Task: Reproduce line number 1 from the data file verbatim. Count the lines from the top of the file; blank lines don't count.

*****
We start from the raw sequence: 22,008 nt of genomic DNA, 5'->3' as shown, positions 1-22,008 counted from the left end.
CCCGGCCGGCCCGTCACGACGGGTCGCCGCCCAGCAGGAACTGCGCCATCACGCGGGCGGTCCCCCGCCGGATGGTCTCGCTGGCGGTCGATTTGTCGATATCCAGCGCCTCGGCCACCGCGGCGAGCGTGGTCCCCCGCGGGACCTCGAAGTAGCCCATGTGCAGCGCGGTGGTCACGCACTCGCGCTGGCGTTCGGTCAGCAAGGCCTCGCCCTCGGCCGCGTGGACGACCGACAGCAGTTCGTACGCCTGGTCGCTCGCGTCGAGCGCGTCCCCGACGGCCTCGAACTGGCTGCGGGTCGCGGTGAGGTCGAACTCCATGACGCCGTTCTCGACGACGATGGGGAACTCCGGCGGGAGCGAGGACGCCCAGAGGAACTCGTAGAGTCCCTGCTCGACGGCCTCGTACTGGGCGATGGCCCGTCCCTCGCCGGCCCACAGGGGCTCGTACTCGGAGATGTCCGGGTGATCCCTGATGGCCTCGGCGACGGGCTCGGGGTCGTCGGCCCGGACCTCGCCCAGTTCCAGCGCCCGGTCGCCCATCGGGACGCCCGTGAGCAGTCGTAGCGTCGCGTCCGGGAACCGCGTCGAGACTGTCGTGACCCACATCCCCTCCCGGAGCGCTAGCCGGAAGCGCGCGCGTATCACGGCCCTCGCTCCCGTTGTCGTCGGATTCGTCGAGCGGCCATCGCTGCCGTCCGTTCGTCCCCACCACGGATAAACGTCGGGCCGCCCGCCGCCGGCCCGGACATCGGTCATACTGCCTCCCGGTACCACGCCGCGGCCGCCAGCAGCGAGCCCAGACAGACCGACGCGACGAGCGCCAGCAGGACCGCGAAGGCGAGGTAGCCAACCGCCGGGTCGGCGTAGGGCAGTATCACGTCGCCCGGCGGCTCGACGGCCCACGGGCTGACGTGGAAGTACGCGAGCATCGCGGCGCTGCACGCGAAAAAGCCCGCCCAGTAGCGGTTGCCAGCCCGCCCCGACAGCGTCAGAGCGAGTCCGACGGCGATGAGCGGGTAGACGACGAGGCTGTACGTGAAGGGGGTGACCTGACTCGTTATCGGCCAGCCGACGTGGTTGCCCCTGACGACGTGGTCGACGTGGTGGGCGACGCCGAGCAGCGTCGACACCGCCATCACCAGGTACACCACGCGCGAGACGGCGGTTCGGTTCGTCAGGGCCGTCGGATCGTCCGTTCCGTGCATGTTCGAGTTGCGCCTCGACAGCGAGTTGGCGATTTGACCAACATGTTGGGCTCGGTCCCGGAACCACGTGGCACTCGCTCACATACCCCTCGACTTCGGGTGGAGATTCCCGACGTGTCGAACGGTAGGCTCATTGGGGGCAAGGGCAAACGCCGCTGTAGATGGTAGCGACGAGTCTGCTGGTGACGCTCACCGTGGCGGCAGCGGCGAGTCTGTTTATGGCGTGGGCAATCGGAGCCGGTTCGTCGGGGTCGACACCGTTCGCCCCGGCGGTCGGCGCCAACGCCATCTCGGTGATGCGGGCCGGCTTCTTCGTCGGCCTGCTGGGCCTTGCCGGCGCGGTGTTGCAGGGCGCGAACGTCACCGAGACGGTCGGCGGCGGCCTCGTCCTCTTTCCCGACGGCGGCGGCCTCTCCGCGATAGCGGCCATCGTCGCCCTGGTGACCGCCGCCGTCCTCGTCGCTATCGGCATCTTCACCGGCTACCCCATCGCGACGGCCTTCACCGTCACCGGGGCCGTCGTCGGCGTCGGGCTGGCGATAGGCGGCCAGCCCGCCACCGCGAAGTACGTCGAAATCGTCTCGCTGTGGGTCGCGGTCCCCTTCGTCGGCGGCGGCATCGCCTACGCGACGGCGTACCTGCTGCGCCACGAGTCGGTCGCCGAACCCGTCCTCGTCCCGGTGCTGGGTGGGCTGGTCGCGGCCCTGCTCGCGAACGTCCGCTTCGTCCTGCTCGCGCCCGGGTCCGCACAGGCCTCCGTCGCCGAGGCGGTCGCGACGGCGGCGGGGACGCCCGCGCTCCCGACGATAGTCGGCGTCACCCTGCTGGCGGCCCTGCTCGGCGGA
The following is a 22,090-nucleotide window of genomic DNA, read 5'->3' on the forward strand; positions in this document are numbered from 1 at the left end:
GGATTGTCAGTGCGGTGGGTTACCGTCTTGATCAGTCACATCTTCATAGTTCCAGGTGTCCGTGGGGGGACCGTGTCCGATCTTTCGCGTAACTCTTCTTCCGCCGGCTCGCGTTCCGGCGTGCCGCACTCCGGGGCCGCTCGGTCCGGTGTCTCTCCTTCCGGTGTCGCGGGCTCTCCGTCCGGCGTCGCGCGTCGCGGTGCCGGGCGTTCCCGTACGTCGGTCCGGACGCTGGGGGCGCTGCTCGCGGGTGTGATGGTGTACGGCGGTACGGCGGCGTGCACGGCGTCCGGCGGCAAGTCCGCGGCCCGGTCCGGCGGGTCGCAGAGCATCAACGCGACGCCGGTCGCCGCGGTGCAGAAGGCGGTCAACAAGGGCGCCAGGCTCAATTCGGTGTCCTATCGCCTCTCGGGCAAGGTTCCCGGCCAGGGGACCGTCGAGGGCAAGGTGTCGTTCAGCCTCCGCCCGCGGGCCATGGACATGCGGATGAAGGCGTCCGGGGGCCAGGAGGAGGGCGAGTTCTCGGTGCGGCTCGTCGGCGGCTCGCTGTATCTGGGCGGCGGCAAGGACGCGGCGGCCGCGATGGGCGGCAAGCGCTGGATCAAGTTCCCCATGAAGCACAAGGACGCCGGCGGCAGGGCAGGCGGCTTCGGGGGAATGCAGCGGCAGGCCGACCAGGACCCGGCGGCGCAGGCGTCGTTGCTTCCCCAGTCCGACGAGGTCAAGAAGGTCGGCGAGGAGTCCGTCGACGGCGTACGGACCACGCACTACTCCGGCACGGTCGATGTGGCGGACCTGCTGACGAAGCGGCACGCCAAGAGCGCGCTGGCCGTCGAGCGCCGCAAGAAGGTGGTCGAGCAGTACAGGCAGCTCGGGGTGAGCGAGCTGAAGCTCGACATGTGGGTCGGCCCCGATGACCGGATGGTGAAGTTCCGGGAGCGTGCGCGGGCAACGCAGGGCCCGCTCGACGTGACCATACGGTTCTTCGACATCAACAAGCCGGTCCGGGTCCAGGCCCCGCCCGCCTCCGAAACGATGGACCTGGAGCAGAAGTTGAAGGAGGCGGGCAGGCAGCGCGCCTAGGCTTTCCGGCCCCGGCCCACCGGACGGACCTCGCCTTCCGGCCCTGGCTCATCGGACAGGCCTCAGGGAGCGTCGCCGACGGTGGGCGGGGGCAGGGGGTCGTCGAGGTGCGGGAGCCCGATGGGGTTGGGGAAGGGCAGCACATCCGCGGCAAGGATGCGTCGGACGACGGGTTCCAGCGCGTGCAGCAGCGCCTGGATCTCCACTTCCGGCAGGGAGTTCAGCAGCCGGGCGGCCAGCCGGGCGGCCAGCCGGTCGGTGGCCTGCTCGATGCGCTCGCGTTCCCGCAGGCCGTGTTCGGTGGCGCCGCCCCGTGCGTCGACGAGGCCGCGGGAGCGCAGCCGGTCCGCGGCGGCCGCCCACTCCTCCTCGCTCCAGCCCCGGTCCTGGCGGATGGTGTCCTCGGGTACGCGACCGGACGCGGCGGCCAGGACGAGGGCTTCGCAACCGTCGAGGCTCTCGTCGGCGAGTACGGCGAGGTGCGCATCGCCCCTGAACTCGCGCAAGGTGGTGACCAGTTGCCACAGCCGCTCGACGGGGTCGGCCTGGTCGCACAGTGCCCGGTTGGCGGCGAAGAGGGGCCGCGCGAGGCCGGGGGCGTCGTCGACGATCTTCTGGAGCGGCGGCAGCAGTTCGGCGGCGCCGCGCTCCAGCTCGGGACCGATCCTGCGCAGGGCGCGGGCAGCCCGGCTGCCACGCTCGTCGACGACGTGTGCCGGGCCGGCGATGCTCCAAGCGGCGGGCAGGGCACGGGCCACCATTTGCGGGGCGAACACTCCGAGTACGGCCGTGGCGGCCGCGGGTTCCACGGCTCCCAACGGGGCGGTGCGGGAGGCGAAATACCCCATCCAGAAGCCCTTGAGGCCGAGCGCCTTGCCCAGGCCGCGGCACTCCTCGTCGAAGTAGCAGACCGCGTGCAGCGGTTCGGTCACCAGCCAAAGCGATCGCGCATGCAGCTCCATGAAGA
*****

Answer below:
We start from the raw sequence: 22,008 nt of genomic DNA, 5'->3' as shown, positions 1-22,008 counted from the left end.